Defending the Christian Worlview, Creationism, and Intelligent Design
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Defending the Christian Worlview, Creationism, and Intelligent Design

This is my personal virtual library, where i collect information, which leads in my view to the Christian faith, creationism, and Intelligent Design as the best explanation of the origin of the physical Universe, life, and biodiversity


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Defending the Christian Worlview, Creationism, and Intelligent Design » Molecular biology of the cell » Are RNA and DNA molecules optimally designed ? A recent study says yes !!

Are RNA and DNA molecules optimally designed ? A recent study says yes !!

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Otangelo


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Are RNA and DNA molecules optimally designed? A recent study says yes !! 

Using sophisticated computational methods, scientists from the Earth-Life Science Institute (ELSI) at the Tokyo Institute of Technology, explored the "chemical neighborhood" of nucleic acid analogs. Surprisingly, they found well over a million variants 1 Are DNA and RNA the only way to store this information? Or are they perhaps the best way? "There are two kinds of nucleic acids in biology.  We wanted to know if there is one more to be found or even a million more. The answer is, there seem to be many, many more. The remarkable thing is, among the incredible variety of organisms on Earth, these two molecules are essentially the only ones biology uses.

Biologists and chemists have long wondered why this should be. Are these the only molecules that could perform this function? If not, are they perhaps the best?

Chemical space is, in principle, unlimited as at least one more atom can almost always be added to any given structure. 2  Any given structure space is limited by the input definitions, as well as by defined structural constraints. As our principal concern was the elucidation of the size of prebiotically accessible nucleic acid structure space, we limited ourselves to C, H, O, and N as structural atoms for the core. One could also include greater numbers of various other elements.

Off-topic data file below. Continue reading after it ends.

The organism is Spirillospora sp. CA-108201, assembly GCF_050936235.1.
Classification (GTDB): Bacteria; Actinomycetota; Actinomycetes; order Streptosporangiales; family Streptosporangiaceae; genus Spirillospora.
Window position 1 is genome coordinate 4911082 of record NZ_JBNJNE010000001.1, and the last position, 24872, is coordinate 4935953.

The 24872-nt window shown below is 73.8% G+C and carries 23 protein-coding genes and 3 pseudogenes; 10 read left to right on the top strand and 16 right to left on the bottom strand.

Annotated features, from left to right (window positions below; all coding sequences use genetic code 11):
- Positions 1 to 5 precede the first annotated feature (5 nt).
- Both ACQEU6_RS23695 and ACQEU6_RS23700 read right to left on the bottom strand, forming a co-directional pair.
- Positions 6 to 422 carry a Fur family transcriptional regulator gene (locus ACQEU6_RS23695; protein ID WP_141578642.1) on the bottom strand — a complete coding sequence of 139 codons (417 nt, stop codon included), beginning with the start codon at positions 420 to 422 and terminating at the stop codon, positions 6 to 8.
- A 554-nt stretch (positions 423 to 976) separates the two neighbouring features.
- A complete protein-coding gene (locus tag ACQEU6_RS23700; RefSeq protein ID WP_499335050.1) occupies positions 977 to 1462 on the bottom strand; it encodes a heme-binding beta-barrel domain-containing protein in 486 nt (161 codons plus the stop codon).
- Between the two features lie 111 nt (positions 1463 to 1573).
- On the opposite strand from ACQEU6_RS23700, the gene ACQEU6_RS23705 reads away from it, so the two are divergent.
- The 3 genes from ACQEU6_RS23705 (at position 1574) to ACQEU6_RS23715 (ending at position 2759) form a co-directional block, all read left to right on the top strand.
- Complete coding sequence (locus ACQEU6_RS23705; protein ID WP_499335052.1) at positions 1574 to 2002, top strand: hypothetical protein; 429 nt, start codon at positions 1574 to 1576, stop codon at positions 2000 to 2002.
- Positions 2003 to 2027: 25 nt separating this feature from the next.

My comment: It becomes evident, that there is basically no constraint, why nucleobases could not incorporate any element like sulfur, oxygen, nitrogen, etc. of the periodic table.

One might expect that molecules with smaller connected Carbon components should be easier for abiotic chemistry to explore. We therefore computed the largest connected carbon−carbon run among these isomers ( isomers are ions or molecules with identical formulas but distinct arrangements of atoms in space ) . According to this analysis, the natural ribosides and deoxyribosides inhabit a fairly redundant ( superfluous, unnecessary, needless) and nonminimal region of this space.

My comment: This is a remarkable find and implicitly leads to design. There would be no reason why stochastic events would generate complex, rather than simple, and minimal carbon arrangements. Nor is there physical necessity that says that the arrangement should be so. This is evidence that directing intelligent agency is the most plausible explanation. The chemistry space is far too vast to select by chance the right finely-tuned functional arrangement. 

Is it remarkable, given the existence of this structure space, that biology found a solution to the need for information storage? The large number of possible motifs, both those which have thus-far been synthesized, which represent a miniscule fraction of the possible ones (as demonstrated here, whether one considers compositional or stereoisomer space), argue that solutions in this chemical space should be discoverable in multiple ways by evolvable systems.

My comment: Here the authors insert once again, without justification, the evolutionary canard as their explanation. Why? Because there is no other feasible alternative to design. The problem is, they smuggle evolutionary vocabulary to where it does not belong. Evolution plays no role in abiogenesis. 

From the standpoint of xeno and synthetic biology, could other, perhaps equally good, or even better genetic systems be devised? The answer to this question will require sophisticated and protracted chemical experimentation. Studies to date suggest that the answer could be no. Many nearly as good, some equally good, and a few stronger base-pairing analogue systems are known. 

My comment: Amazing!! RNA and DNA are probably an OPTIMALLY DESIGNED genetic system. This is clear evidence of design.

1. https://www.technologynetworks.com/genomics/news/is-dna-one-in-a-million-327116
2. One Among Millions: The Chemical Space of Nucleic Acid-Like Molecules
https://sci-hub.tw/https://pubs.acs.org/doi/10.1021/acs.jcim.9b00632

Related:
The genetic code is one in a million
if we employ weightings to allow for biases in translation, then only 1 in every million random alternative codes generated is more efficient than the natural code. We thus conclude not only that the natural genetic code is extremely efficient at minimizing the effects of errors, but also that its structure reflects biases in these errors, as might be expected were the code the product of selection.
http://www.ncbi.nlm.nih.gov/pubmed/9732450

https://reasonandscience.catsboard.com/t2973-are-rna-and-dna-molecules-optimally-designed-a-recent-study-says-yes

https://reasonandscience.catsboard.com

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